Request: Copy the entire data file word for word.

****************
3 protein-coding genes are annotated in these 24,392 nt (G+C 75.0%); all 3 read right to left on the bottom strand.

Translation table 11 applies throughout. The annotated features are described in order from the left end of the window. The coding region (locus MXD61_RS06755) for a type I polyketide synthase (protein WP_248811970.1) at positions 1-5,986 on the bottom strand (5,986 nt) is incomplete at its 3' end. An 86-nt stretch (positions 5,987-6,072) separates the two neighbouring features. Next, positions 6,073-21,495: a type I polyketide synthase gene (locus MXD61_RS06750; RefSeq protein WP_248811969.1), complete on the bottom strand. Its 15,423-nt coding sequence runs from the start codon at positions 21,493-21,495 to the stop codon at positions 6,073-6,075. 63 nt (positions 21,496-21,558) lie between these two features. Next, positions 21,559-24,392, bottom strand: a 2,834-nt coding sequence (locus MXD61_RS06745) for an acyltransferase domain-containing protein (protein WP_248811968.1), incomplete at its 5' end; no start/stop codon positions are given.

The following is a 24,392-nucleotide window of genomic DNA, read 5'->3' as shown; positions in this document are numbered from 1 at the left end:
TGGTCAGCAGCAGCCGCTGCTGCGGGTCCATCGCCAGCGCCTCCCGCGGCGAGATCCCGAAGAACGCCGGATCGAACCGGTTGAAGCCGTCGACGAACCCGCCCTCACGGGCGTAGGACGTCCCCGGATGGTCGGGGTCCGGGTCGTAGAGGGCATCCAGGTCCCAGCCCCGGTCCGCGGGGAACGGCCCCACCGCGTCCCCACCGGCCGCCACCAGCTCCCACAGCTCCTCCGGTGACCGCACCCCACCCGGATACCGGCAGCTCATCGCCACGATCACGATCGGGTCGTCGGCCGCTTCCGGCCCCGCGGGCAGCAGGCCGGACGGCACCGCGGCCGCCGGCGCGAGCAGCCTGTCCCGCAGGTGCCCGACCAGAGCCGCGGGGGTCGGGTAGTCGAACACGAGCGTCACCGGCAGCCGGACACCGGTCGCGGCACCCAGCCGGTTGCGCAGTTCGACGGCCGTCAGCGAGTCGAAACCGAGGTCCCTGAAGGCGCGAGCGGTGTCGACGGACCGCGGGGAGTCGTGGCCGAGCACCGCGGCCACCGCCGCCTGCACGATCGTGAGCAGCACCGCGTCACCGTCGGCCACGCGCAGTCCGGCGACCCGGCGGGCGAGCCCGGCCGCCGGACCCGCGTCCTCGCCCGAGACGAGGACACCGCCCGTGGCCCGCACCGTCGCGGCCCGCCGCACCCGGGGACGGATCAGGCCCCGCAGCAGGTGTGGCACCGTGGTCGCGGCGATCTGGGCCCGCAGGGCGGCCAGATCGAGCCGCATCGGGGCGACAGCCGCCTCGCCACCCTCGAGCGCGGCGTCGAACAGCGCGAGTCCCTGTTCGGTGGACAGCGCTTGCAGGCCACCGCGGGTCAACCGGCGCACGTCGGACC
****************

3 protein-coding genes are annotated in these 24,392 nt (G+C 75.0%); all 3 read right to left on the bottom strand.

Translation table 11 applies throughout. The annotated features are described in order from the left end of the window. The coding region (locus MXD61_RS06755) for a type I polyketide synthase (protein WP_248811970.1) at positions 1-5,986 on the bottom strand (5,986 nt) is incomplete at its 3' end. An 86-nt stretch (positions 5,987-6,072) separates the two neighbouring features. Next, positions 6,073-21,495: a type I polyketide synthase gene (locus MXD61_RS06750; RefSeq protein WP_248811969.1), complete on the bottom strand. Its 15,423-nt coding sequence runs from the start codon at positions 21,493-21,495 to the stop codon at positions 6,073-6,075. 63 nt (positions 21,496-21,558) lie between these two features. Next, positions 21,559-24,392, bottom strand: a 2,834-nt coding sequence (locus MXD61_RS06745) for an acyltransferase domain-containing protein (protein WP_248811968.1), incomplete at its 5' end; no start/stop codon positions are given.

The following is a 24,392-nucleotide window of genomic DNA, read 5'->3' as shown; positions in this document are numbered from 1 at the left end:
TGGTCAGCAGCAGCCGCTGCTGCGGGTCCATCGCCAGCGCCTCCCGCGGCGAGATCCCGAAGAACGCCGGATCGAACCGGTTGAAGCCGTCGACGAACCCGCCCTCACGGGCGTAGGACGTCCCCGGATGGTCGGGGTCCGGGTCGTAGAGGGCATCCAGGTCCCAGCCCCGGTCCGCGGGGAACGGCCCCACCGCGTCCCCACCGGCCGCCACCAGCTCCCACAGCTCCTCCGGTGACCGCACCCCACCCGGATACCGGCAGCTCATCGCCACGATCACGATCGGGTCGTCGGCCGCTTCCGGCCCCGCGGGCAGCAGGCCGGACGGCACCGCGGCCGCCGGCGCGAGCAGCCTGTCCCGCAGGTGCCCGACCAGAGCCGCGGGGGTCGGGTAGTCGAACACGAGCGTCACCGGCAGCCGGACACCGGTCGCGGCACCCAGCCGGTTGCGCAGTTCGACGGCCGTCAGCGAGTCGAAACCGAGGTCCCTGAAGGCGCGAGCGGTGTCGACGGACCGCGGGGAGTCGTGGCCGAGCACCGCGGCCACCGCCGCCTGCACGATCGTGAGCAGCACCGCGTCACCGTCGGCCACGCGCAGTCCGGCGACCCGGCGGGCGAGCCCGGCCGCCGGACCCGCGTCCTCGCCCGAGACGAGGACACCGCCCGTGGCCCGCACCGTCGCGGCCCGCCGCACCCGGGGACGGATCAGGCCCCGCAGCAGGTGTGGCACCGTGGTCGCGGCGATCTGGGCCCGCAGGGCGGCCAGATCGAGCCGCATCGGGGCGACAGCCGCCTCGCCACCCTCGAGCGCGGCGTCGAACAGCGCGAGTCCCTGTTCGGTGGACAGCGCTTGCAGGCCACCGCGGGTCAACCGGCGCACGTCGGACC